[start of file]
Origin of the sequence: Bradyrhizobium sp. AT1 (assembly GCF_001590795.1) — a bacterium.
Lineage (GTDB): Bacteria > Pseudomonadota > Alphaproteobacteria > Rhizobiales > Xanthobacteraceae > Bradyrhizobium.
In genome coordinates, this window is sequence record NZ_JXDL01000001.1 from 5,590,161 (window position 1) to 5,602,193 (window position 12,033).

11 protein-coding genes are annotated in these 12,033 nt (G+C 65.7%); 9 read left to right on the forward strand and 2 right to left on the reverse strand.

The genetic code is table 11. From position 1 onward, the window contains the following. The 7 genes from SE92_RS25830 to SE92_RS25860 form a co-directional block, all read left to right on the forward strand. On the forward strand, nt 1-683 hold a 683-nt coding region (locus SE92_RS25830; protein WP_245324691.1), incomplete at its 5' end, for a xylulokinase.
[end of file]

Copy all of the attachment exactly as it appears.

Origin of the sequence: Bradyrhizobium sp. AT1 (assembly GCF_001590795.1) — a bacterium.
Lineage (GTDB): Bacteria > Pseudomonadota > Alphaproteobacteria > Rhizobiales > Xanthobacteraceae > Bradyrhizobium.
In genome coordinates, this window is sequence record NZ_JXDL01000001.1 from 5,590,161 (window position 1) to 5,602,193 (window position 12,033).

11 protein-coding genes are annotated in these 12,033 nt (G+C 65.7%); 9 read left to right on the forward strand and 2 right to left on the reverse strand.

The genetic code is table 11. From position 1 onward, the window contains the following. The 7 genes from SE92_RS25830 to SE92_RS25860 form a co-directional block, all read left to right on the forward strand. On the forward strand, nt 1-683 hold a 683-nt coding region (locus SE92_RS25830; protein WP_245324691.1), incomplete at its 5' end, for a xylulokinase.